One reader griped about people that are too eager to touch kids.

locovelo: "I also hate it when grown-ups just pick up and hug little kids, pinch their cheeks, kiss them, as if they were a puppy or a toy. Even when I say "don't touch them, they have a cold" they say "Oh, I don't mind." They are just clueless."

MomofThree66: "You're absolutely right. No boundaries ... on the part of the adults, not the kids! My first daughter was six weeks premature and born in the winter. Therefore, we were on high alert for RSV that whole first winter. So, we took her out in a stroller and put a blanket over the top of it so that she was hidden. Still, at times, we had to stop complete strangers from grabbing for the blanket to yank it aside so they could stick their gross faces into my daughter's as she slept, on a heart monitor, in her stroller."

drowlord: "Where do you live? Someone would get shot in Texas for that. Hell, I'd shoot twice. An armed society is a polite society."

Where are your boundaries?

runabout: "The article is a little overdramatic, but I agree with a major theme. People (and children are people) shouldn't be required to touch someone they don't want to. Be polite ... yes. Be considerate ... yes. Give a fake compliment about Grandma's funny looking hat ... yes."

Chad Deering: "I like hugging my Grandma : )"

AndreaMilnes: "I'm sorry but you're the parent, she's the 4-year-old. Kids these days too often don't understand that sometimes you have to do things you don't like. Of course teach them "no-no parts" and things like that, but not hugging grandma because she doesn't want to is pure idiocy. You're raising a spoiled brat."

Ule Notknow: "No, you don't have to hug Grandma. But if you don't, forget about licking the leftover frosting out of the bowl."

Share your opinion in the comments area below and in the latest stories on CNN.com. Or sound off on video via CNN iReport.

Compiled by the CNN.com moderation staff. Some comments edited for length or clarity.

soundoff (90 Responses)
  1. Susan Marley

    I find it very interesting that most comments in this article refer to hugging "grandma"; I do not believe there is a single reference to forcing a child to hug "grandpa" or "uncle". This tells me that most folks are less comfortable with forcing children to physically interact with a male relative or friend.......

    June 20, 2012 at 9:21 pm | Report abuse |
    • nsaidi

      You know, that's a really interesting point you made there, Susan Marley. Do you think people feel that way, and if so, why?

      June 20, 2012 at 9:36 pm | Report abuse |
    • BK

      Men have an unfair stereotype in this regard, it's like just being an adult male by itself hangs a cloud of paranoia over your head, regardless of how decent you might be. I myself feel uncomfortable hugging children because society's paranoia always has me worried someone will think the wrong thing. You can't even really smile at a child in passing anymore without risking a paranoid parent.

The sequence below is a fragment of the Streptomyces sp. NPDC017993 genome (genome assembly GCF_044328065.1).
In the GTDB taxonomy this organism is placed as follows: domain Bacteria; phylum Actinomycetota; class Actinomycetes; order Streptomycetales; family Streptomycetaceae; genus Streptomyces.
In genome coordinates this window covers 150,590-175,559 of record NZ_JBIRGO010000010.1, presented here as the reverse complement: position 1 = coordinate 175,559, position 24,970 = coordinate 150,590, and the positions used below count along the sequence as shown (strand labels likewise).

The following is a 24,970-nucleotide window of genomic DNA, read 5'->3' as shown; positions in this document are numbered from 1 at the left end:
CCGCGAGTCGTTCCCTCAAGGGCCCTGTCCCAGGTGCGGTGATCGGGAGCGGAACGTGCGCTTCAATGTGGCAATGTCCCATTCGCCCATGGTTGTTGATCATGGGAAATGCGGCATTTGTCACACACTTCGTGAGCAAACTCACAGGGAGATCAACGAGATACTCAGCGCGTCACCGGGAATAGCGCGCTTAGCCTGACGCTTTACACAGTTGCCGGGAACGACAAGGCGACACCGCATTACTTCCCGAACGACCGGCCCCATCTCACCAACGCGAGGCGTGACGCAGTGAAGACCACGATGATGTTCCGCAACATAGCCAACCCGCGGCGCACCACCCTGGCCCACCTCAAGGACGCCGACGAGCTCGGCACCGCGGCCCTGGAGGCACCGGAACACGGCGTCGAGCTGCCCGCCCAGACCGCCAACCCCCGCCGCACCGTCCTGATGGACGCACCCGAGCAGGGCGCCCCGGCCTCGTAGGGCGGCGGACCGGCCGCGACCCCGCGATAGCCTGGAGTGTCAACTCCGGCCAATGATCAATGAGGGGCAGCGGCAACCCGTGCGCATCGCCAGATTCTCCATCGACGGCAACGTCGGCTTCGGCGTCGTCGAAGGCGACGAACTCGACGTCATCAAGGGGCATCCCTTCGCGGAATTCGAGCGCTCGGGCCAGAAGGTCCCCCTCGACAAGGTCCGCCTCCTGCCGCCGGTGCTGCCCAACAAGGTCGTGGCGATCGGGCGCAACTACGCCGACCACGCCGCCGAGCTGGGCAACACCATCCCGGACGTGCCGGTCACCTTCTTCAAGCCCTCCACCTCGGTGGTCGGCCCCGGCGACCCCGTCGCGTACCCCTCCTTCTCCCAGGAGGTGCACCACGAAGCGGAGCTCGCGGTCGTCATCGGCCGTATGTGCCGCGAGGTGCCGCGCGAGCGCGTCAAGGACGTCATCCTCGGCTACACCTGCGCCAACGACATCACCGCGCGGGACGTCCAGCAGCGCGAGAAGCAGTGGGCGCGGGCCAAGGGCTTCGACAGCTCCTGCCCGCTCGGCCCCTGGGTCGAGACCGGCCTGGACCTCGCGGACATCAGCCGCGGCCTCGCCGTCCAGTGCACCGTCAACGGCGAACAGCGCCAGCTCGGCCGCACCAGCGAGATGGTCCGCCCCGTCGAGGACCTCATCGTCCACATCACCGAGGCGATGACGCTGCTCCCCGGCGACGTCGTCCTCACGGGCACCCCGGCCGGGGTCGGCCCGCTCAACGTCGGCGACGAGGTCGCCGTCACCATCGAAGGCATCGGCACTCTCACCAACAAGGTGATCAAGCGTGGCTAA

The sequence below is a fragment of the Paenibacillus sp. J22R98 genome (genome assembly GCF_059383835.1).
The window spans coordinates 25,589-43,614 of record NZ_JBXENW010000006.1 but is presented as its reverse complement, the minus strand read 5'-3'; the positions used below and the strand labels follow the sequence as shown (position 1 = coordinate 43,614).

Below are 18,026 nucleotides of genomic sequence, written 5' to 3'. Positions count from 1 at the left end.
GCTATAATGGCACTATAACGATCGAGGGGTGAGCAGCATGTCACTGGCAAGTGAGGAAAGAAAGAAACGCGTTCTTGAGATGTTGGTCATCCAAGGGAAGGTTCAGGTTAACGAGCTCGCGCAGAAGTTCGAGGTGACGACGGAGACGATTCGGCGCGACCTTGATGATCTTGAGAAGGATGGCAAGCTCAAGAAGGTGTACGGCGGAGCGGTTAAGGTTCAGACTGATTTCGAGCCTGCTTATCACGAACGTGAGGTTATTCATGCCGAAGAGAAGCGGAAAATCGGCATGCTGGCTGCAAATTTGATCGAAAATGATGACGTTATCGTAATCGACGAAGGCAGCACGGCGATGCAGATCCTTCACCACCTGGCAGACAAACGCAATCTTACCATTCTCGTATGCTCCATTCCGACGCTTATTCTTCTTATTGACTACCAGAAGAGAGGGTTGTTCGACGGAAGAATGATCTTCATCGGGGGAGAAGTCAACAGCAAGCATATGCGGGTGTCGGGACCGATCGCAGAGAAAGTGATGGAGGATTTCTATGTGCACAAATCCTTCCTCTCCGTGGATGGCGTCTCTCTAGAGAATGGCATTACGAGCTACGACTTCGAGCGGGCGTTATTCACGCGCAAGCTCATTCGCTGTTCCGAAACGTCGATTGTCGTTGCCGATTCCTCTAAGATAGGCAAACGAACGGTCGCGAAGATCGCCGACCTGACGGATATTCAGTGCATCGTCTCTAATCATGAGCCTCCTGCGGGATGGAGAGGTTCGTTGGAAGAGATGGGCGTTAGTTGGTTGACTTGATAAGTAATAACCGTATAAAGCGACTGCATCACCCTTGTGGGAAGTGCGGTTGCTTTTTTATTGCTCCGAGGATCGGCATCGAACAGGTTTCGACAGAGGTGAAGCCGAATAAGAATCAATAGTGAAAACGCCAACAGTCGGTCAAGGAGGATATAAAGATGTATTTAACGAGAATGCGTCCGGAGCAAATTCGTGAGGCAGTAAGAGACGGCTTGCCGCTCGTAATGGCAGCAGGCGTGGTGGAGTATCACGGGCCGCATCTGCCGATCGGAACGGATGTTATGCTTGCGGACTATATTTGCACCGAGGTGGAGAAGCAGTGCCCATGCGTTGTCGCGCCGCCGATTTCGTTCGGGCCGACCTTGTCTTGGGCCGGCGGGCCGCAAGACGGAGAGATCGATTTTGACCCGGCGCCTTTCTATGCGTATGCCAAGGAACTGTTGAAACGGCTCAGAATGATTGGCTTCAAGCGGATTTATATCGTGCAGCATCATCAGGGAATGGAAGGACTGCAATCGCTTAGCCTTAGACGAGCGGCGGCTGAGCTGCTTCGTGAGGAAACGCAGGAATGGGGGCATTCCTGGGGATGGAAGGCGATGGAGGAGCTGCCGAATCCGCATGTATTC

June 20, 2012 at 11:05 pm | Report abuse |
    • CLC

      I am curious to know whether the author of this article is pro-life or pro-abortion. If she is the latter, which I suspect, then her hypocrisy is bone-chilling. If she is the former, then her argument is reasonable.

      June 21, 2012 at 6:38 am | Report abuse |
  2. Jeff Frank (R-Ohio) "Right Wing Insanity"

    Me huggy? What people read about and even know about me, would say, at times, yes I am huggy. And it is a simple reinforcing gesture of kinship and love. It for some, the hug can have detrimental overshadows too. Especially if it was done out of insincerity, or just like some people, to put on a show.
    But to ask a child to hug somebody? Perhaps, if the child has antisocial tendencies. But you have to stop and think why is it, he or she doesn't hug certain people. Truth comes the mouths of babes, and they may be freightened to hug someone that gives them "bad vibes".

    June 20, 2012 at 10:20 pm | Report abuse |
  3. Fritz Hohenheim

    So people who were forced to hug trees as children become treehuggers as adults?

    June 20, 2012 at 10:27 pm | Report abuse |
  4. Portland tony

    Sometimes a youngster just needs a hug. As a grandpa I've hugged my four grandkids when their feelings are hurt, maybe bruise a knee, bad day at school etc...at the same time wiping their tears and talking to them. I'm not a hugger at heart and normally a "Hi grandpa Tony" does me just right!